I hope this newsletter finds you healthy. I pray you’re safe and making your way through this new “normal,” but also that you’re inspired to take inventory of who you really are when you’re left in quiet spaces, and maybe make a few adjustments and course corrections if you feel it’s needed. All of us are a work in progress, and now is a good time to make any improvements we can whether to ourselves or our environments.
With my extra time, I’ve been cleaning out my basement. I have decades of stuff down there. I still have some papers from grade school. (No, I don’t know why I’m still saving them, either. It’s not like someone has ever called me out and said, “Prove you really got that A+ on that art project in fifth grade!”) I have endless cassette tapes filled with interviews I’ve conducted with people throughout my career. I have books, and magazines, I have pots and pans that haven’t been used this millennium, and collector bottles and glasses from various events. My basement intimidated me like nothing else in my home because I had let it get so bad. It became the place we threw every item that didn’t have another place to go in our house. Over time, that adds up to quite a lot.
For weeks I hacked and slayed at that beast. Filling garbage bags, making piles of items to donate, and creating dents in the creepy space that is my basement. Before I tackled my unruly basement, it reminded me of so many abandoned buildings I’ve had the fortune of investigating throughout my paranormal career.
My earliest recollection of exploring an abandoned place dates back to my childhood, when my friends and I would ride our bikes to an abandoned house at the end of a dirt road. This two-story home looked every bit the haunted part: most of the windows were broken or gone, vines and trees grew into the building as nature slowly attempted to retake what was always hers, peeled paint, dirt and mold turned the façade bruised and blotchy, and the roof sagged from years of leaks, rot, and water damage. But inside was even creepier. The rooms were NOT empty. There was rotting furniture, dust, books, and other household items left all around. Some were scattered on the floor, as if ransacked by kids who came years before us, but the house looked as if someone mostly left it all behind.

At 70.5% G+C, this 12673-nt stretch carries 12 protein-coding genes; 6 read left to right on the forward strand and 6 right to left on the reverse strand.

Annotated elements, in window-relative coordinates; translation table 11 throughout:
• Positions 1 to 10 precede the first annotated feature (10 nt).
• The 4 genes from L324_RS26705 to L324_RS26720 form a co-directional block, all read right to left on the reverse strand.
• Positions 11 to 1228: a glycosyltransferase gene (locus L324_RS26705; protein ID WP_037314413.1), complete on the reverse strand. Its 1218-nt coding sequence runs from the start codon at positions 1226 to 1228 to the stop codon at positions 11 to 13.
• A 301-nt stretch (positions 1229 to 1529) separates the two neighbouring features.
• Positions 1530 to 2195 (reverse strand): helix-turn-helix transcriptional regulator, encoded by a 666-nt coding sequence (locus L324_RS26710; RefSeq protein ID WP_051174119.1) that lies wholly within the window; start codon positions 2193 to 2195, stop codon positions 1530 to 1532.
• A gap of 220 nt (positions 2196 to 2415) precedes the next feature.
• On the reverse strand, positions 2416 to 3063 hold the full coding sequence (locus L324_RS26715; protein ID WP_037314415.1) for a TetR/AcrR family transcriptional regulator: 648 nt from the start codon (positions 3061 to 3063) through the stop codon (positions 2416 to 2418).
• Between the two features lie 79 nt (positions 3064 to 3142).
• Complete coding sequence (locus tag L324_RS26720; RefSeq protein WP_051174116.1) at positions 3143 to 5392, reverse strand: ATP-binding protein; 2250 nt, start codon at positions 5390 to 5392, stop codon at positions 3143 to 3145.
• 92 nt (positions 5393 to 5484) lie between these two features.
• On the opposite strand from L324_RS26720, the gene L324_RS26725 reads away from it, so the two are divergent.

If the rooms were decaying but empty, that’s one thing, but this place was abandoned in the truest sense of the word. Someone took what they wanted and left everything else behind to rot. You know there’s a story there, though you may never know exactly what circumstances led to someone running from the house never to return. The not-knowing gnawed at me as a kid, and it still gnaws at me as an adult as I go into old hospitals and asylums that have been left to the elements for decades.
With the larger municipal abandoned buildings, you may even know the circumstances for abandonment: a hospital lost its funding and was forced to shut down, so the building remained unused, and unwanted.
We personify living spaces, we can’t help it. Buildings and homes have personalities just like people do. Those structure personalities are defined by the building’s purpose, and the people who lived and worked inside. Take away a function, take away people, and these buildings become lonely, broken, and haunted places.
After two months of quarantine, I find myself relating to feeling isolated and underutilized. I’m connecting to a darker place, and that connection brings with it ghosts from my own past, and maybe, just maybe, it puts me into a place to connect with spirits in a similar spot.
Still, we must face our past: whether the personal past of photos and memories stored in boxes beneath your house, or a community’s memories locked in the walls and concrete of an abandoned building, because that past defines who we are today, it allows us to better understand ourselves, and gives us the opportunity to make a course correction if needed.
There’s beauty in the decay, but also questions. This month on Ghostvillage, we’re going to celebrate the decay, and the haunts that come with abandoned spaces.
My basement isn’t the only project that’s been occupying my time. I’ve also been working on more stories for my live events. Many libraries are booking me for virtual programs now, meaning if you’d like to attend, you only need an internet connection. You can register from anywhere in the world. I’ll be posting the listings on
Ghostvillage.com as they’re booked. I hope to “see” you at a program soon. Each one is different, so please come by!
Stay safe, stay healthy, and take good care of yourselves and those around you.